However, all the stuff in that section is great advice for any writer. It speaks to Serial Starters, Talented individuals, Procrastinators, Newbies who just make mistakes with what they’re writing, Paranoids, Worry-Warts, and Newbies searching for the next steps. There’s also some great coupons in that last section, myths busted, and a suggestion for a killer ice cream place!

Apart from writing scripts, you also offer a script consulting service. How can writers get in touch with you to find out more?

email: flannelmann@yahoo.com

Facebook: facebook.com/travisseppala

Twitter: @TravisSeppala

Readers of the blog are more than familiar with my love & appreciation of pie. What’s your favorite kind?

My favorite pie has always been Shoo-fly Pie. It’s this super sweet molasses pie that, so far as I can tell, you can only get in Amish country. Sadly, I haven’t had it since I was a child. I keep meaning to find a recipe online for it… but… *shrugs* when it comes to pie, I’d rather someone else make it for me.

But for those playing at home, I actually prefer cookies to pie. Sorry. 😉

shoofly pie

 

Q & A with Geoffrey Calhoun

Screenwriter/script consultant Geoffrey Calhoun of WeFixYourScript.com has been previously featured on this site. This time around, he’s answering some questions about his new book The Guide For Every Screenwriter.

What was the inspiration/motivation for this book?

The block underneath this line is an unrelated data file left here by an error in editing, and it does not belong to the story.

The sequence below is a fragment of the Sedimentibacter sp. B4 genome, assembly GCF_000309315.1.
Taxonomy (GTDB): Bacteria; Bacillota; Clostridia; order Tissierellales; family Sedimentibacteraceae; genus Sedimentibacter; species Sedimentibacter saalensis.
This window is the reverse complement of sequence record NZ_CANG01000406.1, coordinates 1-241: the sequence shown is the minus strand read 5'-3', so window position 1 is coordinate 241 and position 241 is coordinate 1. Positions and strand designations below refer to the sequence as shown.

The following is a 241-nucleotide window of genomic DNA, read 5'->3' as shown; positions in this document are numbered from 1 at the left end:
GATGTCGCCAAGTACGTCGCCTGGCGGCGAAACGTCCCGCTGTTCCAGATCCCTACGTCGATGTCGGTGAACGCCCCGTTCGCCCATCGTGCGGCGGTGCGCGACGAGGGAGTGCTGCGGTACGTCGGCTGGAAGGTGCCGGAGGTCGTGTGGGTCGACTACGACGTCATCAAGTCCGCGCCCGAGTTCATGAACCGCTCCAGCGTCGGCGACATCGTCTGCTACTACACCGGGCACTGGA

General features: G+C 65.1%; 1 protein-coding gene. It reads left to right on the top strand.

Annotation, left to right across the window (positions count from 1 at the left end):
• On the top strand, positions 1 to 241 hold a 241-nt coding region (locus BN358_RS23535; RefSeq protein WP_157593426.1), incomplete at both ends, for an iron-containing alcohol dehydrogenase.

It was inspired from a class I designed when I was asked to teach screenwriting to film students in Ghana, Africa. Unfortunately that class fell through so I took the materials and broke them into seminars, then hit the road teaching at Film Festivals. Eventually, people attending the classes asked if I’d put this in book form. That’s when I realized I needed to create The Guide For Every Screenwriter.

There are a lot of screenwriting books out there. What about this one makes it unique?

Books on screenwriting tend to be one of two things: overly wordy textbooks or focus on a specific area of screenwriting. What I wanted to do was create a book that’s easy to read and comprises all aspects of screenwriting. Thus, The Guide For Every Screenwriter was born. It covers everything from concepts, character design, formatting, branding yourself as a writer, and beyond. All of it done in an easy to access reference guide which gets straight to the point. I wanted to break down the mysteries of our craft into something that anyone can pick up and understand. This is the book you keep on the shelf next to your desk as you’re writing. After reading this book you’ll be able to confidently write a screenplay, even if you’ve never done it before.

Some screenwriting books are geared more towards covering the basics, while others “go beyond (or way beyond) the basics”. How is this a book that both new and experienced writers could use?

I wanted to write a book that even veteran screenwriters could read and walk away with something new or feel refreshed. The Guide covers some really interesting aspects about screenwriting which isn’t really covered in other books. Such as subplots, loglines, how to collaborate with other writers/producers, or even busting myths about queries.

Continuing on that theme – part of the book discusses the basics of formatting. Is this more of an issue than we’d normally expect?